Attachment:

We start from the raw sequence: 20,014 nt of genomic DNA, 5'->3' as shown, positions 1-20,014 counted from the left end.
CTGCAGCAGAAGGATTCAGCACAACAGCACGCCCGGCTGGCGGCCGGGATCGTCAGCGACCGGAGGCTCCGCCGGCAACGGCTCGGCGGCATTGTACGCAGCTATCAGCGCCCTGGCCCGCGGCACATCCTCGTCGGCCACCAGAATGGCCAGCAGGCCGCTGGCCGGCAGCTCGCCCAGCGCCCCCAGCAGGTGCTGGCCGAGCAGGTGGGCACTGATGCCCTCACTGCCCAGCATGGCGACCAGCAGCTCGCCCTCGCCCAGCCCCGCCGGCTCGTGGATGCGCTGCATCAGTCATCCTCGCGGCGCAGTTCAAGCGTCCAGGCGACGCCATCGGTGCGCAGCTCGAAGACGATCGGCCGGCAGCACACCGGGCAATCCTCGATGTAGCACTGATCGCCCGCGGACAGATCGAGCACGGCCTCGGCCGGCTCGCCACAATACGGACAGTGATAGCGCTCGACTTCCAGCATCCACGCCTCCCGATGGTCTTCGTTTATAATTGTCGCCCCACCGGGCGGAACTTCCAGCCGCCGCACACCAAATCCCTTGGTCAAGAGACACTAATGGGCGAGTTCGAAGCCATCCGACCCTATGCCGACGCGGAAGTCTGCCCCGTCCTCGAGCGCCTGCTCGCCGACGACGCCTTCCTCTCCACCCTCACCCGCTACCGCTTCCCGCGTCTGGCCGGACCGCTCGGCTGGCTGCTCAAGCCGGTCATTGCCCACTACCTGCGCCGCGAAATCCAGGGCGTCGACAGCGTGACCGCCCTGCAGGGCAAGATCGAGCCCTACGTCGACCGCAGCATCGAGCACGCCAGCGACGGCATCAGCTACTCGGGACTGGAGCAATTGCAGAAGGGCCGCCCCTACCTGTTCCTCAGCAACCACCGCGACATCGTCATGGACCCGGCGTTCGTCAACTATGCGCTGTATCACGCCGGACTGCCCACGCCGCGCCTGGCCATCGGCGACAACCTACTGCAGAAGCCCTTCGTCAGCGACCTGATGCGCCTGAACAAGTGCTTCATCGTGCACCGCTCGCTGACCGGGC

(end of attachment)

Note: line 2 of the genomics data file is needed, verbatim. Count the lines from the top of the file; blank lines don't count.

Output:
CTGCAGCAGAAGGATTCAGCACAACAGCACGCCCGGCTGGCGGCCGGGATCGTCAGCGACCGGAGGCTCCGCCGGCAACGGCTCGGCGGCATTGTACGCAGCTATCAGCGCCCTGGCCCGCGGCACATCCTCGTCGGCCACCAGAATGGCCAGCAGGCCGCTGGCCGGCAGCTCGCCCAGCGCCCCCAGCAGGTGCTGGCCGAGCAGGTGGGCACTGATGCCCTCACTGCCCAGCATGGCGACCAGCAGCTCGCCCTCGCCCAGCCCCGCCGGCTCGTGGATGCGCTGCATCAGTCATCCTCGCGGCGCAGTTCAAGCGTCCAGGCGACGCCATCGGTGCGCAGCTCGAAGACGATCGGCCGGCAGCACACCGGGCAATCCTCGATGTAGCACTGATCGCCCGCGGACAGATCGAGCACGGCCTCGGCCGGCTCGCCACAATACGGACAGTGATAGCGCTCGACTTCCAGCATCCACGCCTCCCGATGGTCTTCGTTTATAATTGTCGCCCCACCGGGCGGAACTTCCAGCCGCCGCACACCAAATCCCTTGGTCAAGAGACACTAATGGGCGAGTTCGAAGCCATCCGACCCTATGCCGACGCGGAAGTCTGCCCCGTCCTCGAGCGCCTGCTCGCCGACGACGCCTTCCTCTCCACCCTCACCCGCTACCGCTTCCCGCGTCTGGCCGGACCGCTCGGCTGGCTGCTCAAGCCGGTCATTGCCCACTACCTGCGCCGCGAAATCCAGGGCGTCGACAGCGTGACCGCCCTGCAGGGCAAGATCGAGCCCTACGTCGACCGCAGCATCGAGCACGCCAGCGACGGCATCAGCTACTCGGGACTGGAGCAATTGCAGAAGGGCCGCCCCTACCTGTTCCTCAGCAACCACCGCGACATCGTCATGGACCCGGCGTTCGTCAACTATGCGCTGTATCACGCCGGACTGCCCACGCCGCGCCTGGCCATCGGCGACAACCTACTGCAGAAGCCCTTCGTCAGCGACCTGATGCGCCTGAACAAGTGCTTCATCGTGCACCGCTCGCTGACCGGGC